The structure developed by the Legislature in Florida seeks to find a balance. In contrast to the structure for other catastrophic risks, the market structure in Florida has been created to try and balance the needs of industry and the needs of the public. As a result, two public entities were created: the Florida Hurricane Catastrophe Fund and Citizens Property Insurance Corporation. I alluded to the role of Citizens earlier. Its intent is to provide insurance for those who cannot reasonably obtain the mandated coverage in the private market. As for its operational structure, some individuals are troubled by the fact that it is structured to resemble a private firm in terms of its operations and functioning. Yet, the basic premise
of free-market advocates is that the private market model is the best choice. I do not understand this dichotomy in such arguments.

For most of its history, Citizens was mandated to charge the highest rates in the market, and to accept only consumers who could not find coverage with private insurers. As well, they had to offer a wind-only policy in certain coastal areas of the state where private insurers would write the non-hurricane portion of a policy, but would not write the hurricane risk.

Following the 2004-2005 hurricane seasons, as insurers decided to retreat from catastrophic exposure and as the reinsurance industry, by its own admission, could not provide sufficient private capital, the policy count and resulting exposure in Citizens expanded dramatically. Given this, the Florida Legislature undertook the actions decried by the free-market advocates. It is important to note that the decisions were made in reaction to market conditions, not as on overt attempt to drive out the remaining private market.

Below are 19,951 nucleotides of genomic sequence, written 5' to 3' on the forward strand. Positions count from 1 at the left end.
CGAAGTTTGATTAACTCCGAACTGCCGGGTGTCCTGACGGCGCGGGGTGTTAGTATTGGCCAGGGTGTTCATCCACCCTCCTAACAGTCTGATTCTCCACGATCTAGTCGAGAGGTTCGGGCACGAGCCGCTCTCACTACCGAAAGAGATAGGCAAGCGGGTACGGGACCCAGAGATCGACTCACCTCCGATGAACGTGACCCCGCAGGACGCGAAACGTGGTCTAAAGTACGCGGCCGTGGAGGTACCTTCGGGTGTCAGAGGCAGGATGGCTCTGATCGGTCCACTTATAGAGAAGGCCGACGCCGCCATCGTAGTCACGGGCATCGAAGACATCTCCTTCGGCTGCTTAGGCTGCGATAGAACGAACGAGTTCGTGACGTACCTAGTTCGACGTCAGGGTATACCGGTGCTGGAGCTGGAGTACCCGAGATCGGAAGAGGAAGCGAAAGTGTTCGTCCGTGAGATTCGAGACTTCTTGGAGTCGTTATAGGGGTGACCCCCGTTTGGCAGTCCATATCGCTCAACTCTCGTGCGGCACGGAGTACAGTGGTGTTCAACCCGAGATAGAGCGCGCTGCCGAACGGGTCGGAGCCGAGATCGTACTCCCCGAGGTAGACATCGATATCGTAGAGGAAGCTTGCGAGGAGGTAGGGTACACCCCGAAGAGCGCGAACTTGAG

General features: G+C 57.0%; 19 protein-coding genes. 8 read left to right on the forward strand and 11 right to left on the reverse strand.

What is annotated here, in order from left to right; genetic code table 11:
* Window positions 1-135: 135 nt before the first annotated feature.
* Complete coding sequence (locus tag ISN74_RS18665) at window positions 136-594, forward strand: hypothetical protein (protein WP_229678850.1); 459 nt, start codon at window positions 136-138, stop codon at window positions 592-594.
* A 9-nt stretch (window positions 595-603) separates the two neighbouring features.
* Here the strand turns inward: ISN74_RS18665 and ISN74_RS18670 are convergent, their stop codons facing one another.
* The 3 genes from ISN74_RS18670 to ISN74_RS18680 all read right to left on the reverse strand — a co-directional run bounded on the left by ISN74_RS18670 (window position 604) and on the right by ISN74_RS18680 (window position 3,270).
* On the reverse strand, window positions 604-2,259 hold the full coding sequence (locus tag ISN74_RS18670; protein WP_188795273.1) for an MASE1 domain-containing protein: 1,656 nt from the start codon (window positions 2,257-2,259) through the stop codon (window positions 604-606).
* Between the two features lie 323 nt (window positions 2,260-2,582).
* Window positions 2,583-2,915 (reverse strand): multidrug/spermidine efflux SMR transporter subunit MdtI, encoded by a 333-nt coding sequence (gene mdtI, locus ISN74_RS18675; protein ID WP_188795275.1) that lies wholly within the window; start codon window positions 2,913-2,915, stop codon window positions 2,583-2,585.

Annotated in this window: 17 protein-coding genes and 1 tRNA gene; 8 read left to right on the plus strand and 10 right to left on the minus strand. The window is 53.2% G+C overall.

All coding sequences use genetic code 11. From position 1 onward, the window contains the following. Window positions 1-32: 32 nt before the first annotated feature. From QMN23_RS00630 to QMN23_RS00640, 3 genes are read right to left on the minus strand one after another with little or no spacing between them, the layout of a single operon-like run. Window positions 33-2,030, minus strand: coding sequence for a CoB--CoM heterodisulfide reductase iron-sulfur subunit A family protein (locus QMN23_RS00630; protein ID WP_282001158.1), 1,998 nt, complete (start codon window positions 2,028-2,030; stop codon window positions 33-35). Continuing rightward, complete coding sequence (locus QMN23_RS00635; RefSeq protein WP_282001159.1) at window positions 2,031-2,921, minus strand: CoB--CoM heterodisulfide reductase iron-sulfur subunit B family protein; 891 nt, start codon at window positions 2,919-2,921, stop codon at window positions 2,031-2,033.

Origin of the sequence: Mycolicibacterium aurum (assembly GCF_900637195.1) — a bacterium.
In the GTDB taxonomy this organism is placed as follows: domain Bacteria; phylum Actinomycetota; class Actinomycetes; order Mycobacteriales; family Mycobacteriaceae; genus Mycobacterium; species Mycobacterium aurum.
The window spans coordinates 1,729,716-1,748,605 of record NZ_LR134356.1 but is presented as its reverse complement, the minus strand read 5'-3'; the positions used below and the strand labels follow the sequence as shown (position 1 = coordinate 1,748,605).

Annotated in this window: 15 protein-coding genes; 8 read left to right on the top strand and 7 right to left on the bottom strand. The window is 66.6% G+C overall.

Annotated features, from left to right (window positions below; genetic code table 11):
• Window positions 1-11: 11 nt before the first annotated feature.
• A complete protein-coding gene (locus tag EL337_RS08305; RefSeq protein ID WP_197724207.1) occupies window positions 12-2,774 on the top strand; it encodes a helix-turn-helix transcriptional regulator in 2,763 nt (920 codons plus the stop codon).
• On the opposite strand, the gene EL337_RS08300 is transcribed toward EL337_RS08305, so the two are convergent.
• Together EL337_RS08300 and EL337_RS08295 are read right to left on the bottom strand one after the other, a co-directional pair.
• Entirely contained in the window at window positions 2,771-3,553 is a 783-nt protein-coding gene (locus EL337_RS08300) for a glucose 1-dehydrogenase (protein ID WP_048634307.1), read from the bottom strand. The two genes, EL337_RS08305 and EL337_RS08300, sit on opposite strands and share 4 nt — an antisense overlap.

The Florida Hurricane Catastrophe Fund was created in the aftermath of Hurricane Andrew, when reinsurance was unavailable in the traditional private market at any price. Contrary to some assertions, the Cat Fund is not the primary source of hurricane reinsurance. From its inception, the Fund was designed to provide some reinsurance coverage at stable prices as insurance for insurance companies for truly catastrophic hurricanes. For example, for the 2009 hurricane season, the fund will only trigger in the event that aggregate insured losses from a storm exceed $7.2 billion. That is, the first $7 billion in insured loss is paid out of insurance company capital and/or private reinsurance. The core layer of the Fund provides for reinsurance coverage for losses in excess of the trigger, up to losses of about $24.2 billion. While it is true that participation in the Fund is mandatory for insurers writing property insurance in Florida, it would seem that the participation is not as onerous as some have suggested. Insurers can choose to purchase coverage that pays as little as 40 percent of losses in the layer or up to as much as 90 percent of losses in the layer. Industry has spoken. More than 90 percent of the companies, representing well over 90 percent of Florida’s insured property, choose the 90 percent copay level. The remaining 10 percent, alongside the Fund layer, is placed in the private market, as is the layer above the Fund exhaustion point. The intent is to provide stability, while not “crowding out” the private reinsurers who play an integral role in the market.